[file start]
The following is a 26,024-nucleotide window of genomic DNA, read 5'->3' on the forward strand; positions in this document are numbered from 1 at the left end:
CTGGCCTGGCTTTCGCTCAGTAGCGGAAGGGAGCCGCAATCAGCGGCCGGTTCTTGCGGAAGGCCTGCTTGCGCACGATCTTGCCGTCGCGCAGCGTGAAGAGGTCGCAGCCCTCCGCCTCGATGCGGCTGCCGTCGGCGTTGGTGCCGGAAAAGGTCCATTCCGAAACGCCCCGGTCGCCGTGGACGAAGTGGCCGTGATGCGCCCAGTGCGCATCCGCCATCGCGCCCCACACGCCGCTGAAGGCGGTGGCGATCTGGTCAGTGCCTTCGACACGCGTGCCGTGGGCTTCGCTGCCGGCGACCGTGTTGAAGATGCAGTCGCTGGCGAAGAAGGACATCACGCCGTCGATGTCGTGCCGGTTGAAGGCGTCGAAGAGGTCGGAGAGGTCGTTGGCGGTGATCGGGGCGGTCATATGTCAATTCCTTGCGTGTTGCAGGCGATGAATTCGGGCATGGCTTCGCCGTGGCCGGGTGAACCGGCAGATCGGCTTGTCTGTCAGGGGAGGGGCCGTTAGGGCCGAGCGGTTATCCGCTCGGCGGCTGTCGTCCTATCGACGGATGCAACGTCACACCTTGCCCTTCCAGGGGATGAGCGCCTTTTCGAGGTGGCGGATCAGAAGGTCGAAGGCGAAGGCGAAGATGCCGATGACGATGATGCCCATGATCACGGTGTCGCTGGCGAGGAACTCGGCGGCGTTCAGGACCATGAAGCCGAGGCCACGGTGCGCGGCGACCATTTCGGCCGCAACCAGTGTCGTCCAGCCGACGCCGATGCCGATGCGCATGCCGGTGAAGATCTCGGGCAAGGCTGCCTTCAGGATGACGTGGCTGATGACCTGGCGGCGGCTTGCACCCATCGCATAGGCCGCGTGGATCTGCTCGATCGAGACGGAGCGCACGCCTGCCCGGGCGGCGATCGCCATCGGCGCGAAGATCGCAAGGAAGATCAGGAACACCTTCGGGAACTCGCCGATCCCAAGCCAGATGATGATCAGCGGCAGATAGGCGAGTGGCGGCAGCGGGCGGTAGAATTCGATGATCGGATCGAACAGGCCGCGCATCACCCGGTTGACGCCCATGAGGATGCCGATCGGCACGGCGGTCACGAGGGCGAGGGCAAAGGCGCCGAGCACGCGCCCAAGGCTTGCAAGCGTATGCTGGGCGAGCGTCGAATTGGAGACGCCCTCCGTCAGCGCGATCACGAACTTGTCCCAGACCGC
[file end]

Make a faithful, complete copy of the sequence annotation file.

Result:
The following is a 26,024-nucleotide window of genomic DNA, read 5'->3' on the forward strand; positions in this document are numbered from 1 at the left end:
CTGGCCTGGCTTTCGCTCAGTAGCGGAAGGGAGCCGCAATCAGCGGCCGGTTCTTGCGGAAGGCCTGCTTGCGCACGATCTTGCCGTCGCGCAGCGTGAAGAGGTCGCAGCCCTCCGCCTCGATGCGGCTGCCGTCGGCGTTGGTGCCGGAAAAGGTCCATTCCGAAACGCCCCGGTCGCCGTGGACGAAGTGGCCGTGATGCGCCCAGTGCGCATCCGCCATCGCGCCCCACACGCCGCTGAAGGCGGTGGCGATCTGGTCAGTGCCTTCGACACGCGTGCCGTGGGCTTCGCTGCCGGCGACCGTGTTGAAGATGCAGTCGCTGGCGAAGAAGGACATCACGCCGTCGATGTCGTGCCGGTTGAAGGCGTCGAAGAGGTCGGAGAGGTCGTTGGCGGTGATCGGGGCGGTCATATGTCAATTCCTTGCGTGTTGCAGGCGATGAATTCGGGCATGGCTTCGCCGTGGCCGGGTGAACCGGCAGATCGGCTTGTCTGTCAGGGGAGGGGCCGTTAGGGCCGAGCGGTTATCCGCTCGGCGGCTGTCGTCCTATCGACGGATGCAACGTCACACCTTGCCCTTCCAGGGGATGAGCGCCTTTTCGAGGTGGCGGATCAGAAGGTCGAAGGCGAAGGCGAAGATGCCGATGACGATGATGCCCATGATCACGGTGTCGCTGGCGAGGAACTCGGCGGCGTTCAGGACCATGAAGCCGAGGCCACGGTGCGCGGCGACCATTTCGGCCGCAACCAGTGTCGTCCAGCCGACGCCGATGCCGATGCGCATGCCGGTGAAGATCTCGGGCAAGGCTGCCTTCAGGATGACGTGGCTGATGACCTGGCGGCGGCTTGCACCCATCGCATAGGCCGCGTGGATCTGCTCGATCGAGACGGAGCGCACGCCTGCCCGGGCGGCGATCGCCATCGGCGCGAAGATCGCAAGGAAGATCAGGAACACCTTCGGGAACTCGCCGATCCCAAGCCAGATGATGATCAGCGGCAGATAGGCGAGTGGCGGCAGCGGGCGGTAGAATTCGATGATCGGATCGAACAGGCCGCGCATCACCCGGTTGACGCCCATGAGGATGCCGATCGGCACGGCGGTCACGAGGGCGAGGGCAAAGGCGCCGAGCACGCGCCCAAGGCTTGCAAGCGTATGCTGGGCGAGCGTCGAATTGGAGACGCCCTCCGTCAGCGCGATCACGAACTTGTCCCAGACCGC